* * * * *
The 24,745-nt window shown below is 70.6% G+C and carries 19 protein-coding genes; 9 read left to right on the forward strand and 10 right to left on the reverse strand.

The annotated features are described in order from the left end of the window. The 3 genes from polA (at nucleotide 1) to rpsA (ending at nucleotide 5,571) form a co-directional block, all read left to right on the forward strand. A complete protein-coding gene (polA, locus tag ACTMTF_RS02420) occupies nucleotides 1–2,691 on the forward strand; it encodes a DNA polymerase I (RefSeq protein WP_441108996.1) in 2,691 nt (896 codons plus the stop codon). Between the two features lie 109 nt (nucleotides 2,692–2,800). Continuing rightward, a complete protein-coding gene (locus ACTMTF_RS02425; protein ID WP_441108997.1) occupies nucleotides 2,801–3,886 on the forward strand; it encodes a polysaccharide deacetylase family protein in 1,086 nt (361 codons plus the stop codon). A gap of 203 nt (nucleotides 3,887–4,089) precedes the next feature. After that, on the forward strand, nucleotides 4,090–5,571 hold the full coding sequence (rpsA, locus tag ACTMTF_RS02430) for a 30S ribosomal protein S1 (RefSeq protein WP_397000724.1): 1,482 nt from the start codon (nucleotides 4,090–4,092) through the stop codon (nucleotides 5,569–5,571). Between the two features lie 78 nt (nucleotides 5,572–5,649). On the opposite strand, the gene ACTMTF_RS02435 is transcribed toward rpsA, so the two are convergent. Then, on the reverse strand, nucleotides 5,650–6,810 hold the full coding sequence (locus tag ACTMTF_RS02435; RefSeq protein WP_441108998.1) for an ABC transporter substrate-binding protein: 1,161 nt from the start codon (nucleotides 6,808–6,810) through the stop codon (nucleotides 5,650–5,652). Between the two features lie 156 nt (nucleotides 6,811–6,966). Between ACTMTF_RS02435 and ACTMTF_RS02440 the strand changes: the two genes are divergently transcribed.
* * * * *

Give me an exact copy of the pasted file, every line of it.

The 24,745-nt window shown below is 70.6% G+C and carries 19 protein-coding genes; 9 read left to right on the forward strand and 10 right to left on the reverse strand.

The annotated features are described in order from the left end of the window. The 3 genes from polA (at nucleotide 1) to rpsA (ending at nucleotide 5,571) form a co-directional block, all read left to right on the forward strand. A complete protein-coding gene (polA, locus tag ACTMTF_RS02420) occupies nucleotides 1–2,691 on the forward strand; it encodes a DNA polymerase I (RefSeq protein WP_441108996.1) in 2,691 nt (896 codons plus the stop codon). Between the two features lie 109 nt (nucleotides 2,692–2,800). Continuing rightward, a complete protein-coding gene (locus ACTMTF_RS02425; protein ID WP_441108997.1) occupies nucleotides 2,801–3,886 on the forward strand; it encodes a polysaccharide deacetylase family protein in 1,086 nt (361 codons plus the stop codon). A gap of 203 nt (nucleotides 3,887–4,089) precedes the next feature. After that, on the forward strand, nucleotides 4,090–5,571 hold the full coding sequence (rpsA, locus tag ACTMTF_RS02430) for a 30S ribosomal protein S1 (RefSeq protein WP_397000724.1): 1,482 nt from the start codon (nucleotides 4,090–4,092) through the stop codon (nucleotides 5,569–5,571). Between the two features lie 78 nt (nucleotides 5,572–5,649). On the opposite strand, the gene ACTMTF_RS02435 is transcribed toward rpsA, so the two are convergent. Then, on the reverse strand, nucleotides 5,650–6,810 hold the full coding sequence (locus tag ACTMTF_RS02435; RefSeq protein WP_441108998.1) for an ABC transporter substrate-binding protein: 1,161 nt from the start codon (nucleotides 6,808–6,810) through the stop codon (nucleotides 5,650–5,652). Between the two features lie 156 nt (nucleotides 6,811–6,966). Between ACTMTF_RS02435 and ACTMTF_RS02440 the strand changes: the two genes are divergently transcribed.